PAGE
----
Jennie-O Turkey Store, owned by Hormel Foods Corp., is recalling more than 91,000 pounds of ground turkey after investigators traced some product contaminated with salmonella back to its Barron, Wis., processing plant.
The ground turkey was produced on Sept. 11 and shipped to 23 states, including Minnesota and Wisconsin. While the fresh product is well past its “use by” date of Oct. 1 or Oct. 2, some consumers may have saved it in freezers.
The recalled products are 1-pound packages of Jennie-O’s 93 percent lean ground turkey, 85 percent lean ground turkey, taco-seasoned ground turkey and Italian-seasoned ground turkey. All bear the USDA establishment number P190.
The recall decision comes a week after the Centers for Disease Control and Prevention and the U.S. Department of Agriculture released an update on a yearlong salmonella outbreak that has proved difficult to both trace and contain. The recalled products match a drug-resistant strain that has caused illnesses in at least 35 states.
Willmar-based Jennie-O, a subsidiary of Austin-based Hormel, is the first company to issue a recall related to the strain, which has sickened 164 people and led to one death in California. This recall alone doesn’t address the original source of this strain of salmonella, which has been found in 29 different manufacturing plants from 19 different companies.
In its recall notice late Thursday, the USDA’s Food Safety and Inspection Service said it is still trying to identify the root source of this widespread outbreak. “Additional product from other companies may also be recalled,” the agency said.
Two of the nation’s three largest turkey producers are based in Minnesota. Just behind Jennie-O is Minnetonka-based Cargill in the No. 3 position. “We are closely monitoring this,” a Cargill representative said Friday. “Cargill has not been contacted by the USDA about a potential need for a recall.”
Federal and state authorities used an unopened package of ground Jennie-O turkey found in the Arizona home of a sickened person to trace it back to the Barron facility. The USDA contacted the company Wednesday evening with findings on this particular case, instigating the recall process.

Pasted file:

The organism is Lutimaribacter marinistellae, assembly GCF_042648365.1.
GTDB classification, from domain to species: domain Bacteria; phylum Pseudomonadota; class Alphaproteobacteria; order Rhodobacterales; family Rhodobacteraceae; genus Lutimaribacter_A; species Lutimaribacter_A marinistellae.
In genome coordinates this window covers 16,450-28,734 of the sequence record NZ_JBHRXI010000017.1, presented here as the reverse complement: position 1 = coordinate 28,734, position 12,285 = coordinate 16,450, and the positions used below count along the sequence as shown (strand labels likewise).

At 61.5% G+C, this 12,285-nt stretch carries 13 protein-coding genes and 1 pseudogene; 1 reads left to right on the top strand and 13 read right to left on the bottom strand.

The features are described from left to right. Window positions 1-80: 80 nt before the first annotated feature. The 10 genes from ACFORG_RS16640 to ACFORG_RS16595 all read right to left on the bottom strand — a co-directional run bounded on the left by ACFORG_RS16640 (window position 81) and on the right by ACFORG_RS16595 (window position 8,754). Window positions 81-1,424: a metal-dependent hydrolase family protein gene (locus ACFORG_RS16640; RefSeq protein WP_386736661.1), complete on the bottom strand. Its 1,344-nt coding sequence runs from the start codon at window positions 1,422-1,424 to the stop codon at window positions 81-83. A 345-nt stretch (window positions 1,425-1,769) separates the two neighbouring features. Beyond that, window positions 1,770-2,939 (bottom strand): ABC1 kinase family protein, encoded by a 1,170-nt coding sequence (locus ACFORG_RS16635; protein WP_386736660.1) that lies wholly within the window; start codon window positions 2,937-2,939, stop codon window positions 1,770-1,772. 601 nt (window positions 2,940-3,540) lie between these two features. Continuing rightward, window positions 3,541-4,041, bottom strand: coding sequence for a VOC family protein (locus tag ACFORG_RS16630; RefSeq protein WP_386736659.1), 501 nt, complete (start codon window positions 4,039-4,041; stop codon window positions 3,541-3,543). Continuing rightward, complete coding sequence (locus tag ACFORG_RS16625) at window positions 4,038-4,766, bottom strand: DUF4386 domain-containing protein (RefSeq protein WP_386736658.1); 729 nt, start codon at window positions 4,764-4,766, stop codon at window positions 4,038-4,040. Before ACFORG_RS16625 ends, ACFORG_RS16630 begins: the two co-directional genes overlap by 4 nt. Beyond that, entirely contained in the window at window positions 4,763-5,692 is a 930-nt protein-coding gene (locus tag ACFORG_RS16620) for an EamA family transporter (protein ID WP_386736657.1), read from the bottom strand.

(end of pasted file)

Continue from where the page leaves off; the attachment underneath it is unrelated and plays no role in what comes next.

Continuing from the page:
“On behalf of the thousands of Jennie-O team members, we were concerned to learn that someone became ill after exposure to salmonella in a raw turkey product,” said Steve Lykken, president of Jennie-O.
With Thanksgiving less than a week away, the turkey industry and food-safety experts are reminding consumers of the importance of proper preparation and cooking techniques. “This is a time we want people to celebrate with families not be worried about food safety,” Lykken said. “Everyone can have a safe and happy holiday with some simple best practices.”
Consumers are encouraged to wash their hands, countertops, sinks, cutting boards and utensils before and after coming in contact with raw meat. Avoid cooking stuffing inside the cavity of the bird and measure the meat’s temperature at several spots, like the turkey breast and thigh, to ensure it reaches 165 degrees Fahrenheit.
Several salmonella recalls have been initiated this year in food products ranging from coconut to alfalfa sprouts to packaged breakfast cereal. “Salmonella is in our environment, but we need to all take some simple steps at home to stay safe during the holiday,” said Richard Carlson, Hormel’s vice president of quality management.